Oreocarya longiflora
Author: (A. Nels.) Payson

long-flower cat's-eye

Boraginaceae (Borage Family)

Close up of Oreocarya longiflora by Peggy Lyon
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Taxonomic Comments

=Cryptantha longiflora. First described in 1899. The type locality is in Mesa County, Colorado. Weber and Wittman (2012) have placed this and all perennial species of Cryptantha in the genus Oreocarya.

Ranks and Status

Global rank: G3
State rank: S3
Federal protection status: None
State protection status: None

[+] Description and Phenology

Oreocarya longiflora by Dorothy DePaulo
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General description: Cryptantha longiflora is a short-lived perennial, or possibly biennial, 0.8 to 3 (5) dm tall, with one to several stems. It is one of the most stiffly pubescent of the Cryptanthas in Colorado. It has pustulate hairs on both leaf surfaces. Flowers are white with yellow forncices, with a tubular section 12 to 14 mm long.

Look Alikes: The relatively large flowers and conspicuously pustulose hairs on the upper side of the leaves distinguish this species from other close relatives.

Phenology: Flowers end of April through May, and fruit in May (Colorado Natural Heritage Program 2012).

[+] Herbarium Photos

Images of Oreocarya longiflora housed at the Colorado State University Herbarium.

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[+] Habitat

Habitat of Oreocarya longiflora by Bernadette Kuhn
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In Colorado, this species is found in rocky, sandy or clayey soils in salt desert shrub and pinyon-juniper communities. Associated species include Fendlera rupicola, Lepidium montanum, Penstemon strictus, Townsendia incana, Cryptantha flava, Erigeron concinnus, Hedysarum boreale, Sphaeralcea parvifolia, Schoencrambe linifolia, Cryptantha flavoculata and Astragalus wingatanus (Colorado Natural Heritage Program 2012).

Elevation Range: 4,462 - 6,624 feet (1,360 - 2,019 meters)

[+] Distribution

Distribution of Oreocarya longiflora in Colorado according to mapped land ownership/management boundaries (CNHP 2012, COMaP v9 ).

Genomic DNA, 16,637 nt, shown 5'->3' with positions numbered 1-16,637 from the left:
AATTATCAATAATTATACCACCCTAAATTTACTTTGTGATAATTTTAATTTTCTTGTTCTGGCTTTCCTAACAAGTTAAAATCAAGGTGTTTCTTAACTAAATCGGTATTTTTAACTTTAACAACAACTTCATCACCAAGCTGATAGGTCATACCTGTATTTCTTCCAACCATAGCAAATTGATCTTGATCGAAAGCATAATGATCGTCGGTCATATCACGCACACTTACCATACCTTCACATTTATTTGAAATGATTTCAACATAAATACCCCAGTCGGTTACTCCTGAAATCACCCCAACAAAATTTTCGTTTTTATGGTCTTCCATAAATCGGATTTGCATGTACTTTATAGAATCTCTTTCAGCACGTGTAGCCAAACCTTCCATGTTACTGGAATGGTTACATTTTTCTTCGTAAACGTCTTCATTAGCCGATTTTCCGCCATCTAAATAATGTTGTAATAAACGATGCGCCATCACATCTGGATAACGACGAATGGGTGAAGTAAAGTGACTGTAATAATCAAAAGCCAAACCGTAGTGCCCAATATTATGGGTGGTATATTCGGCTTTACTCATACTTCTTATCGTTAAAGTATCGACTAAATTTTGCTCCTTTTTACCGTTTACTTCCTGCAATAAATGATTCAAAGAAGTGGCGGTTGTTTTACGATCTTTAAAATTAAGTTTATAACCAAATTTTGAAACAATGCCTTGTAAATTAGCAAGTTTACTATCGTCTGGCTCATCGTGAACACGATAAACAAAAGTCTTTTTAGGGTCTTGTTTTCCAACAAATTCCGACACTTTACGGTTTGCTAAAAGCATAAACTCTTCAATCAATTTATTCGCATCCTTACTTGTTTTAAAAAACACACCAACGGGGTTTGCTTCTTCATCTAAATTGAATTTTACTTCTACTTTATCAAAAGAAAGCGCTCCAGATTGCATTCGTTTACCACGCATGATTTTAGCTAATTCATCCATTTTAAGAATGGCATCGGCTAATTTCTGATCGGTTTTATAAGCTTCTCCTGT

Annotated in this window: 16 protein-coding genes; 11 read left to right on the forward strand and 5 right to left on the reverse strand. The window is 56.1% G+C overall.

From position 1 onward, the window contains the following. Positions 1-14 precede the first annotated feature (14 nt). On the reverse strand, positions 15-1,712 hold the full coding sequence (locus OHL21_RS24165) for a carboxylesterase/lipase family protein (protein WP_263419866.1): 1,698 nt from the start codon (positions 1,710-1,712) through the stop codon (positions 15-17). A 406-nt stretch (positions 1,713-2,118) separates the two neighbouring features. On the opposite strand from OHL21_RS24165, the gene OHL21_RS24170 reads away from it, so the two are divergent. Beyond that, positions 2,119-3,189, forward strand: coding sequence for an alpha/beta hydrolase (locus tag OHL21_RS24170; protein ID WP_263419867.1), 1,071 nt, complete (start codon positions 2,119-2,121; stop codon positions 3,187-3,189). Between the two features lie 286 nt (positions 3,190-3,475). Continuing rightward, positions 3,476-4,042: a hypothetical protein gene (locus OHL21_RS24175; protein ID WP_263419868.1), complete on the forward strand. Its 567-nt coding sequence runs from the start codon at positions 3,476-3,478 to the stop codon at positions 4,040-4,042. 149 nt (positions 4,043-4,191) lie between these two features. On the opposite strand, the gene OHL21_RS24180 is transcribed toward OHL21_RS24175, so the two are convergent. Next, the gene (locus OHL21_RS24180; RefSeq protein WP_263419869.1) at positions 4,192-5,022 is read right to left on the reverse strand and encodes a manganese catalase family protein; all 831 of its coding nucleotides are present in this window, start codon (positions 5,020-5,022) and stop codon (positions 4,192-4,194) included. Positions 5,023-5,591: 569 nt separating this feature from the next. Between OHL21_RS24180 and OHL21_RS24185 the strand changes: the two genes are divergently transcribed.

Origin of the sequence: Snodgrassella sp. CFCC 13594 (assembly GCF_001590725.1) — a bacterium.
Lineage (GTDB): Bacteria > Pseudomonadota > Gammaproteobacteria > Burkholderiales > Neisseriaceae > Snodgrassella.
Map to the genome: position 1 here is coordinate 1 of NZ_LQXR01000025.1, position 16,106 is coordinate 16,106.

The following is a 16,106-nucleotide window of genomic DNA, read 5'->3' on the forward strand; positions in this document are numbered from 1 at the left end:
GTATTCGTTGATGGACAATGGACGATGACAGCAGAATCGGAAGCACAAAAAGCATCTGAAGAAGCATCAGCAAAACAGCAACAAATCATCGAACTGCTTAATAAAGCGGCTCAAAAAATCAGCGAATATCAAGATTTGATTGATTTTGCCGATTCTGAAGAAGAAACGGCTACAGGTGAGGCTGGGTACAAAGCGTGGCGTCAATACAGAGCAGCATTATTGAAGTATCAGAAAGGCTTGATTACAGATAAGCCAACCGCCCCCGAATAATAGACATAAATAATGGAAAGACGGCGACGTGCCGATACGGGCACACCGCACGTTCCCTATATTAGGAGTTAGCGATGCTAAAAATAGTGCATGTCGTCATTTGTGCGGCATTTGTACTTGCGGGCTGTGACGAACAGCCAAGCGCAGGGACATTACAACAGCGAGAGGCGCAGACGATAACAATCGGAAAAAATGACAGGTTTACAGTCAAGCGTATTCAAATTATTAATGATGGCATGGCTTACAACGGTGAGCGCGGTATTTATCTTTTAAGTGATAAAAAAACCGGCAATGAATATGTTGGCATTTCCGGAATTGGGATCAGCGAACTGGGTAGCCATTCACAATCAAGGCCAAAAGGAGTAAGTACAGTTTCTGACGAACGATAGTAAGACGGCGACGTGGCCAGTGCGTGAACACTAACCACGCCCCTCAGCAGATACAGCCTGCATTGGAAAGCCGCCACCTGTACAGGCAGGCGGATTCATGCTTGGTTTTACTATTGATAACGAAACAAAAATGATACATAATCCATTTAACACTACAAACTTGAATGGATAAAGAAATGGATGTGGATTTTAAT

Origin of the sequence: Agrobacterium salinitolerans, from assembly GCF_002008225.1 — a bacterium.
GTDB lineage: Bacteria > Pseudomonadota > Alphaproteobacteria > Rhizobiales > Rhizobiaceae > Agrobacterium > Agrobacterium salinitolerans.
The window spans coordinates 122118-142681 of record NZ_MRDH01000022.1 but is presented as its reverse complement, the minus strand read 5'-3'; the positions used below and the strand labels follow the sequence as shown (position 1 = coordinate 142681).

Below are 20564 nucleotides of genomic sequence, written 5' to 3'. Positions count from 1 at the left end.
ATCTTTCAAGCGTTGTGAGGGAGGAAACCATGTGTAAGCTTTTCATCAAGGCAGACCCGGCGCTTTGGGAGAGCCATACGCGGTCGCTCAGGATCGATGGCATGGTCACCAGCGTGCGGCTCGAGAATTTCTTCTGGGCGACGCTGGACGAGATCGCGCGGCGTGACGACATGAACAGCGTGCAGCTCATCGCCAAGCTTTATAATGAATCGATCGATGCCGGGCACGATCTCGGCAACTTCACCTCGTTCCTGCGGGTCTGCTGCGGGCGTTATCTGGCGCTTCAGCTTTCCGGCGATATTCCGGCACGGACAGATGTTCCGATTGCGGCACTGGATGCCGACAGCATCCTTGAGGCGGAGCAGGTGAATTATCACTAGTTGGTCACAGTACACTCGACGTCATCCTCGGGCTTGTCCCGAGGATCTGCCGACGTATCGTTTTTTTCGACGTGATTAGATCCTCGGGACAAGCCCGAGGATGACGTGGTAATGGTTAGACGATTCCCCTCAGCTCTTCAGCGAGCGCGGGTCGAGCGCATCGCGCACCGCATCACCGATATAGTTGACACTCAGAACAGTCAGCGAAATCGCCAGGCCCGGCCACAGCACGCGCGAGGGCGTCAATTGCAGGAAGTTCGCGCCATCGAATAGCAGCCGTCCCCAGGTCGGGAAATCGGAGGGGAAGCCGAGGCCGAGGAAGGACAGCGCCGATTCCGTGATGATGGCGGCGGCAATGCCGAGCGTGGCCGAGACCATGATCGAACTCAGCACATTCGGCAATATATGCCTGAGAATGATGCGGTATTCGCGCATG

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Distribution of Oreocarya longiflora in Colorado
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Colorado endemic: No
Global range: Restricted to Colorado and Gunnison River drainages in west-central Colorado and eastern Utah (Emery & Grand Counties). Intermountain Flora (Cronquist et al. 1984) report a disjunct in Sevier County, Utah.
State range: Found primarily in Delta, Mesa, and Montrose counties. One historical record from Garfield County.

[+] Threats and Management Issues

Primary threats appear to be motorized recreation, road and power line maintenance, and infestations of non-native plants (Colorado Natural Heritage Program 2012).

[+] References

    • Ackerfield, J. 2012. The Flora of Colorado. Colorado State University Herbarium. 433 pp.
    • Colorado Natural Heritage Program. 2012. Biodiversity Tracking and Conservation System. Colorado State University, Fort Collins, CO.
    • Cronquist, A., A.H. Holmgren, N.H. Holmgren, J.L. Reveal, and P.K. Holmgren. 1984. Intermountain Flora: Vascular Plants of the Intermountain West, U.S.A. Vol. 4, Subclass Asteridae (except Asteraceae). New York Botanical Garden, Bronx. 573 pp.
    • Harrington, H.D. 1954. Manual of the plants of Colorado. Sage Press, Chicago. 666 pp.
    • Heil, K.D., S.L. O'Kane Jr., L.M. Reeves, and A. Clifford, 2013. Flora of the Four Corners Region, Vascular Plants of the San Juan River Drainage; Arizona, Colorado, New Mexico, and Utah. Missouri Botanical Garden Press, St. Louis, Missouri. 1098 pp.
    • Kartesz, J.T. 1994. A synonymized checklist of the vascular flora of the United States, Canada, and Greenland. 2nd edition. 2 vols. Timber Press, Portland, OR.
    • Lavender, A.E., M.M. Fink, S.E. Linn, D.M. Theobald. 2011. Colorado Ownership, Management, and Protection v9 Database. Colorado Natural Heritage Program and Geospatial Centroid, Colorado State University, Fort Collins, CO. (30 September).
    • USDA, NRCS. 2013. The PLANTS Database. National Plant Data Team, Greensboro, NC 27401-4901 USA.
    • Weber, W. A. and R. C. Wittmann. 2012. Colorado Flora, Western Slope, A Field Guide to the Vascular Plants, Fourth Edition. Boulder, Colorado. 532 pp.

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